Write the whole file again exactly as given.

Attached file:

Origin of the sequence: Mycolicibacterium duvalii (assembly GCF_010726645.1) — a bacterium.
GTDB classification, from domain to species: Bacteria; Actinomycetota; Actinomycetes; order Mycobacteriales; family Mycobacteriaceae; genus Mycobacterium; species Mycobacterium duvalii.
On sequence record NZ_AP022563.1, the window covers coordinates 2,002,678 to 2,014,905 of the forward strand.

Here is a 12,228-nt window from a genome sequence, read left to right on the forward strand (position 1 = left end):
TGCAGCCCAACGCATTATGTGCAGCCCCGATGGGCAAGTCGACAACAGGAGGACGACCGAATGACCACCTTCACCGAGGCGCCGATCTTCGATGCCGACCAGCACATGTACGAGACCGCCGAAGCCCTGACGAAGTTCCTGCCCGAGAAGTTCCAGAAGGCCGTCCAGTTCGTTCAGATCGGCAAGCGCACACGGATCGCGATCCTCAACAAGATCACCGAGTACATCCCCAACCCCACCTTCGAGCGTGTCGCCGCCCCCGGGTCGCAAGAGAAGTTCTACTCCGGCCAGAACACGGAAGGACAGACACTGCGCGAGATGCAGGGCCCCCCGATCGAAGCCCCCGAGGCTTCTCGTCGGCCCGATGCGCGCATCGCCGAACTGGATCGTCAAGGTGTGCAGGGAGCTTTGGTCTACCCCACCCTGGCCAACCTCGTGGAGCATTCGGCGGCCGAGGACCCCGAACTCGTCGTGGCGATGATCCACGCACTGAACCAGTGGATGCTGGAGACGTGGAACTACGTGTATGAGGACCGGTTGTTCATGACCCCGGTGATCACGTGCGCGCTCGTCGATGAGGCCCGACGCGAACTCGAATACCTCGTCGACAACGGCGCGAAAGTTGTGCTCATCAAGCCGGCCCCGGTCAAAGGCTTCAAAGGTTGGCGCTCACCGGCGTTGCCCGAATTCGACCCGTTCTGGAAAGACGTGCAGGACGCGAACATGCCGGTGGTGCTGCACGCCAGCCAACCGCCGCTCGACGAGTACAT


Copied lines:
Origin of the sequence: Mycolicibacterium duvalii (assembly GCF_010726645.1) — a bacterium.
GTDB classification, from domain to species: Bacteria; Actinomycetota; Actinomycetes; order Mycobacteriales; family Mycobacteriaceae; genus Mycobacterium; species Mycobacterium duvalii.
On sequence record NZ_AP022563.1, the window covers coordinates 2,002,678 to 2,014,905 of the forward strand.

Here is a 12,228-nt window from a genome sequence, read left to right on the forward strand (position 1 = left end):
TGCAGCCCAACGCATTATGTGCAGCCCCGATGGGCAAGTCGACAACAGGAGGACGACCGAATGACCACCTTCACCGAGGCGCCGATCTTCGATGCCGACCAGCACATGTACGAGACCGCCGAAGCCCTGACGAAGTTCCTGCCCGAGAAGTTCCAGAAGGCCGTCCAGTTCGTTCAGATCGGCAAGCGCACACGGATCGCGATCCTCAACAAGATCACCGAGTACATCCCCAACCCCACCTTCGAGCGTGTCGCCGCCCCCGGGTCGCAAGAGAAGTTCTACTCCGGCCAGAACACGGAAGGACAGACACTGCGCGAGATGCAGGGCCCCCCGATCGAAGCCCCCGAGGCTTCTCGTCGGCCCGATGCGCGCATCGCCGAACTGGATCGTCAAGGTGTGCAGGGAGCTTTGGTCTACCCCACCCTGGCCAACCTCGTGGAGCATTCGGCGGCCGAGGACCCCGAACTCGTCGTGGCGATGATCCACGCACTGAACCAGTGGATGCTGGAGACGTGGAACTACGTGTATGAGGACCGGTTGTTCATGACCCCGGTGATCACGTGCGCGCTCGTCGATGAGGCCCGACGCGAACTCGAATACCTCGTCGACAACGGCGCGAAAGTTGTGCTCATCAAGCCGGCCCCGGTCAAAGGCTTCAAAGGTTGGCGCTCACCGGCGTTGCCCGAATTCGACCCGTTCTGGAAAGACGTGCAGGACGCGAACATGCCGGTGGTGCTGCACGCCAGCCAACCGCCGCTCGACGAGTACAT